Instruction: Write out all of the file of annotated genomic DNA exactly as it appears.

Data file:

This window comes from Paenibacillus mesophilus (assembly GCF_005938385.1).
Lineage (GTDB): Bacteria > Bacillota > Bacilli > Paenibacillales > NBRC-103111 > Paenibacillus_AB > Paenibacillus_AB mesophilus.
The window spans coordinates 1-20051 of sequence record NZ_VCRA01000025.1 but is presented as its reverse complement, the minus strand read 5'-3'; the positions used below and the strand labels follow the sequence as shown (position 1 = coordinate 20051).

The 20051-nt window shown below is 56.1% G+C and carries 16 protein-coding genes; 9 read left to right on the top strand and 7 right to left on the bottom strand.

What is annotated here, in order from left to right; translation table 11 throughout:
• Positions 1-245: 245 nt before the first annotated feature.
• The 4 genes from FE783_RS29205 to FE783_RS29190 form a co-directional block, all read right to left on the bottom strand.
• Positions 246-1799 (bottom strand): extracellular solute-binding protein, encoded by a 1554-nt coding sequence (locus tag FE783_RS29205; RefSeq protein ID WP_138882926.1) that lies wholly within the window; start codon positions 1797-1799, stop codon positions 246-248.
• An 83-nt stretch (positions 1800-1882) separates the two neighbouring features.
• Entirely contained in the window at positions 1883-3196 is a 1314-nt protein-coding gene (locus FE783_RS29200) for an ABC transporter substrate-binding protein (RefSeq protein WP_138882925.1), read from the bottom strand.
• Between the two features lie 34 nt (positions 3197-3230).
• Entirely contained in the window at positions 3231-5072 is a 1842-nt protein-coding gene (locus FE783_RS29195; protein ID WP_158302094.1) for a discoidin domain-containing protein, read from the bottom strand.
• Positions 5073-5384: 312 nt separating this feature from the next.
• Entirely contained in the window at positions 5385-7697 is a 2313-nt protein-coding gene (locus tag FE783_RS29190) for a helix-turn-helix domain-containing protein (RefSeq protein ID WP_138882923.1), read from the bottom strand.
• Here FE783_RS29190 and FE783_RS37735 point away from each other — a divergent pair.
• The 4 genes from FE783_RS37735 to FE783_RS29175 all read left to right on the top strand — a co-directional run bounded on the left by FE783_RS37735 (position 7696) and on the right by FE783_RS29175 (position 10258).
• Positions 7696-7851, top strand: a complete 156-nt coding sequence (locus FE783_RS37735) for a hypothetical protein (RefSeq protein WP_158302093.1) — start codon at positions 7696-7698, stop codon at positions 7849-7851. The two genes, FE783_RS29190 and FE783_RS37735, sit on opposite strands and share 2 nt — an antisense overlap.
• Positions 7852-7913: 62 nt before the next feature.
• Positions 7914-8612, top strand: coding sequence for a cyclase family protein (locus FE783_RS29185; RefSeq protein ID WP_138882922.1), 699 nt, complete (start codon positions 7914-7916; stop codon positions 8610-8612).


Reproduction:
This window comes from Paenibacillus mesophilus (assembly GCF_005938385.1).
Lineage (GTDB): Bacteria > Bacillota > Bacilli > Paenibacillales > NBRC-103111 > Paenibacillus_AB > Paenibacillus_AB mesophilus.
The window spans coordinates 1-20051 of sequence record NZ_VCRA01000025.1 but is presented as its reverse complement, the minus strand read 5'-3'; the positions used below and the strand labels follow the sequence as shown (position 1 = coordinate 20051).

The 20051-nt window shown below is 56.1% G+C and carries 16 protein-coding genes; 9 read left to right on the top strand and 7 right to left on the bottom strand.

What is annotated here, in order from left to right; translation table 11 throughout:
• Positions 1-245: 245 nt before the first annotated feature.
• The 4 genes from FE783_RS29205 to FE783_RS29190 form a co-directional block, all read right to left on the bottom strand.
• Positions 246-1799 (bottom strand): extracellular solute-binding protein, encoded by a 1554-nt coding sequence (locus tag FE783_RS29205; RefSeq protein ID WP_138882926.1) that lies wholly within the window; start codon positions 1797-1799, stop codon positions 246-248.
• An 83-nt stretch (positions 1800-1882) separates the two neighbouring features.
• Entirely contained in the window at positions 1883-3196 is a 1314-nt protein-coding gene (locus FE783_RS29200) for an ABC transporter substrate-binding protein (RefSeq protein WP_138882925.1), read from the bottom strand.
• Between the two features lie 34 nt (positions 3197-3230).
• Entirely contained in the window at positions 3231-5072 is a 1842-nt protein-coding gene (locus FE783_RS29195; protein ID WP_158302094.1) for a discoidin domain-containing protein, read from the bottom strand.
• Positions 5073-5384: 312 nt separating this feature from the next.
• Entirely contained in the window at positions 5385-7697 is a 2313-nt protein-coding gene (locus tag FE783_RS29190) for a helix-turn-helix domain-containing protein (RefSeq protein ID WP_138882923.1), read from the bottom strand.
• Here FE783_RS29190 and FE783_RS37735 point away from each other — a divergent pair.
• The 4 genes from FE783_RS37735 to FE783_RS29175 all read left to right on the top strand — a co-directional run bounded on the left by FE783_RS37735 (position 7696) and on the right by FE783_RS29175 (position 10258).
• Positions 7696-7851, top strand: a complete 156-nt coding sequence (locus FE783_RS37735) for a hypothetical protein (RefSeq protein WP_158302093.1) — start codon at positions 7696-7698, stop codon at positions 7849-7851. The two genes, FE783_RS29190 and FE783_RS37735, sit on opposite strands and share 2 nt — an antisense overlap.
• Positions 7852-7913: 62 nt before the next feature.
• Positions 7914-8612, top strand: coding sequence for a cyclase family protein (locus FE783_RS29185; RefSeq protein ID WP_138882922.1), 699 nt, complete (start codon positions 7914-7916; stop codon positions 8610-8612).